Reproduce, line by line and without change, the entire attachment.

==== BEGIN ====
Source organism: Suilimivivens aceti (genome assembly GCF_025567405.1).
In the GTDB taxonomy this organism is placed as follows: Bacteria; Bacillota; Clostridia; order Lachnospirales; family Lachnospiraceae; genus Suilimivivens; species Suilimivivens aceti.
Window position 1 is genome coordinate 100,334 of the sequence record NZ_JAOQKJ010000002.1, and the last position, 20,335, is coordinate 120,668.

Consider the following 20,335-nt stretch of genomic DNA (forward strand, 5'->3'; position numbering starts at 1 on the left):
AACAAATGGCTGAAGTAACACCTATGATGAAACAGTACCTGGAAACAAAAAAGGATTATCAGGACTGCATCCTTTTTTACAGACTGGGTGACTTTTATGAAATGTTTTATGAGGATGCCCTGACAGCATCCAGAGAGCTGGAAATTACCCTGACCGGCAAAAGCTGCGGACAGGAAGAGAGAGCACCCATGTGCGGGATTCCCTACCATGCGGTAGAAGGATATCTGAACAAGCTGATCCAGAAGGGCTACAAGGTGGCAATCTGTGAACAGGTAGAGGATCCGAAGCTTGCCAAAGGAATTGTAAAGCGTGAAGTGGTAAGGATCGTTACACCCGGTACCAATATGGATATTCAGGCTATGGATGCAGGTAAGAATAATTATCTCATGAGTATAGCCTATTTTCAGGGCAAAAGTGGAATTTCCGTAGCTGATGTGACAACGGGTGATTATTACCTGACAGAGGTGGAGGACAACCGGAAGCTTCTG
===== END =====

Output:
Source organism: Suilimivivens aceti (genome assembly GCF_025567405.1).
In the GTDB taxonomy this organism is placed as follows: Bacteria; Bacillota; Clostridia; order Lachnospirales; family Lachnospiraceae; genus Suilimivivens; species Suilimivivens aceti.
Window position 1 is genome coordinate 100,334 of the sequence record NZ_JAOQKJ010000002.1, and the last position, 20,335, is coordinate 120,668.

Consider the following 20,335-nt stretch of genomic DNA (forward strand, 5'->3'; position numbering starts at 1 on the left):
AACAAATGGCTGAAGTAACACCTATGATGAAACAGTACCTGGAAACAAAAAAGGATTATCAGGACTGCATCCTTTTTTACAGACTGGGTGACTTTTATGAAATGTTTTATGAGGATGCCCTGACAGCATCCAGAGAGCTGGAAATTACCCTGACCGGCAAAAGCTGCGGACAGGAAGAGAGAGCACCCATGTGCGGGATTCCCTACCATGCGGTAGAAGGATATCTGAACAAGCTGATCCAGAAGGGCTACAAGGTGGCAATCTGTGAACAGGTAGAGGATCCGAAGCTTGCCAAAGGAATTGTAAAGCGTGAAGTGGTAAGGATCGTTACACCCGGTACCAATATGGATATTCAGGCTATGGATGCAGGTAAGAATAATTATCTCATGAGTATAGCCTATTTTCAGGGCAAAAGTGGAATTTCCGTAGCTGATGTGACAACGGGTGATTATTACCTGACAGAGGTGGAGGACAACCGGAAGCTTCTG